Though the blues guitar sounds aren't truly coming from Ralph Macchio's fingers, he plays the music of Steve Vai and Ry Cooder note for note. His fingering, slides, and bends are precise until the "main" solo, which incorporates Paganini's 5th Caprice, where he does not finger the correct locations on the guitar. He mostly uses the same pattern (scale on the top frets, then another one in the bottom frets). The scales shift and change sound, but his patterns remain the same.
"Eugene's Trick Bag", the updated classical piece at the film's climax, is largely based on Niccolò Paganini's Caprice #5. According to myth, Paganini, sold his soul to the devil for his musical skills. Steve Vai replicates Paganini's legendary rolling eyes, long unkempt hair, and gaunt look.
The Fender Telecaster Ralph Macchio carries along his hobo trek in the second half of the film is a 1970s CBS Fender with block lettering on the headstock. They were affordable and easy to acquire in the 1980s, and their heavy polyurethane finish made them near impervious to the tests of the road. Macchio and Seneca are walking through the rain, sleeping in barns, abandoned shacks and the outdoors. If a CBS Telecaster covered with snow was plugged in, it would play perfectly.
Arlen Roth was Ralph Macchio's guitar tutor for the film and played many of his pieces. According to Roth on his website, the final duel was arranged from parts played by him, Steve Vai, Ry Cooder, and Bill Kanengiser, who did the classical playing throughout the film. Due to a contract dispute, Roth wasn't credited in the movie.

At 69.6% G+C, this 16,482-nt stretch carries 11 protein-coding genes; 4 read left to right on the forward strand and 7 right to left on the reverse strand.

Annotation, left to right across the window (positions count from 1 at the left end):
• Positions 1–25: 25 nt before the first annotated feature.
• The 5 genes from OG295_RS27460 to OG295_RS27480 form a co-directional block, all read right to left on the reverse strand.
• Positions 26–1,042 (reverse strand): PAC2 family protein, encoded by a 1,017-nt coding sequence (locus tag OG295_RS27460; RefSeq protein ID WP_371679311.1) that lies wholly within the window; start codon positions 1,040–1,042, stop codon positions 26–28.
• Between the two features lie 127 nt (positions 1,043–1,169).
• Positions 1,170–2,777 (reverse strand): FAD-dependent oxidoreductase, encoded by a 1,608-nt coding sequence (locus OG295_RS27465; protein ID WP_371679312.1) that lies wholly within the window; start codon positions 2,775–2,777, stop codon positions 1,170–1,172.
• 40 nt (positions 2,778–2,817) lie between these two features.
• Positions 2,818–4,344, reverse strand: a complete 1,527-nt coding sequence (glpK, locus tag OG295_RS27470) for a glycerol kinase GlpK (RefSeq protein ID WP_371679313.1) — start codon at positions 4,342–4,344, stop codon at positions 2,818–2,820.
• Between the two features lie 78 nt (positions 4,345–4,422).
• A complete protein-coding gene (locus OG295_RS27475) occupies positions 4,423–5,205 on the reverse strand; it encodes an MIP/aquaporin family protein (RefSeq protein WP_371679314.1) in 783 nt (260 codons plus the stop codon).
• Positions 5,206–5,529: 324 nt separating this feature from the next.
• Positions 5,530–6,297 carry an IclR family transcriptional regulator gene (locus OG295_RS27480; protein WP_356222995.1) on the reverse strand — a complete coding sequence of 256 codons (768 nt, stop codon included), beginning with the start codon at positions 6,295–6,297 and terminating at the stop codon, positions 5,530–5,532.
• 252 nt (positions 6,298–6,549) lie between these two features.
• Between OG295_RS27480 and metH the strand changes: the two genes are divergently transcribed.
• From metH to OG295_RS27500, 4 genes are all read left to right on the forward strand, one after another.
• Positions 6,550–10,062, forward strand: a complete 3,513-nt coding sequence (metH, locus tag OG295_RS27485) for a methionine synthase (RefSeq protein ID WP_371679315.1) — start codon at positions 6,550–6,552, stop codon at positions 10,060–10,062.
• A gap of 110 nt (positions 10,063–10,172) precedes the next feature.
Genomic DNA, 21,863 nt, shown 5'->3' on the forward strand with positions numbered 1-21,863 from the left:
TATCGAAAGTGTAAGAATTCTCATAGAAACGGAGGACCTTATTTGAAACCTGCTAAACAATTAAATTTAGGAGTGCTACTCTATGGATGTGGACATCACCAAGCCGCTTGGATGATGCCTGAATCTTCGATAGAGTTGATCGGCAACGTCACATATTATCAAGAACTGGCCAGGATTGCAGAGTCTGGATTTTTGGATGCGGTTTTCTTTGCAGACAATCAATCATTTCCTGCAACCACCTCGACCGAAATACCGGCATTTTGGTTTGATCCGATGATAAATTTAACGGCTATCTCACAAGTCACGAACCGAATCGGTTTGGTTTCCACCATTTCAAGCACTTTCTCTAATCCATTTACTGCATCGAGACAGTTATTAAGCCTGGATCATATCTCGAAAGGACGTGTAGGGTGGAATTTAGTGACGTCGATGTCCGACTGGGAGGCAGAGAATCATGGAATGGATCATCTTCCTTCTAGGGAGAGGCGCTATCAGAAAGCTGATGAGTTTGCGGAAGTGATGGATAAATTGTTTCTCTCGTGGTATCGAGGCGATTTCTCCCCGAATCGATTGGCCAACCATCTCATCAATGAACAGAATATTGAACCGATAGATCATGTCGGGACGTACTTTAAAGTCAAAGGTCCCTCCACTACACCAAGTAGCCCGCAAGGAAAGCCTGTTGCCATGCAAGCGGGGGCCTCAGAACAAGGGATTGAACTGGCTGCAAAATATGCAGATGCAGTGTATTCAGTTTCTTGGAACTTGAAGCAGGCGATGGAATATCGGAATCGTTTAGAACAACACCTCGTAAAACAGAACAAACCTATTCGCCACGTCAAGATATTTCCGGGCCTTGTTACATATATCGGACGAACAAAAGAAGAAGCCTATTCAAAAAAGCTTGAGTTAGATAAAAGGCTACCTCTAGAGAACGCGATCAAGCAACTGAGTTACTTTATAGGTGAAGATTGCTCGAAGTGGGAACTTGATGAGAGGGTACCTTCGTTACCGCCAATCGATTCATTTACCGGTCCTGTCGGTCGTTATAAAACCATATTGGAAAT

As the film opens Robert Johnson is seen plays and sings, with a high pitched soprano voice. But he actually had a deeper voice, the fact that when his recordings were made the speed of the master was slowed down because Johnson's songs were so long they would not "fit" on the recorder, so slowing the device would collect more but raise the pitch when played back. And thus all Robert Johnson's original 78 records play back at a higher pitch than what he actually sang. Modern digital technique allows these recording to be played back at the true and correct pitch with the and speed slowed down which drops the vocal range of Johnson back to his real vocal range and authentic speed value.
The script was an original by John Fusco, who had long been interested in blues music. He worked as a blues singer and musician but been warned to rest his vocals by a doctor. In 1981 his girlfriend, who was working at a rest home, told him that an old black man with a harmonica had been admitted. Fusco went to visit him and on the way dreamt up a story about what would happen if the player was a legendary blues player. This gave him the idea for the story.
John Fusco wrote the script as his Master's Thesis at New York University. It was only his second screenplay. Producer Mark Farliner acted as Fusco's independent adviser on it and later helped get it made.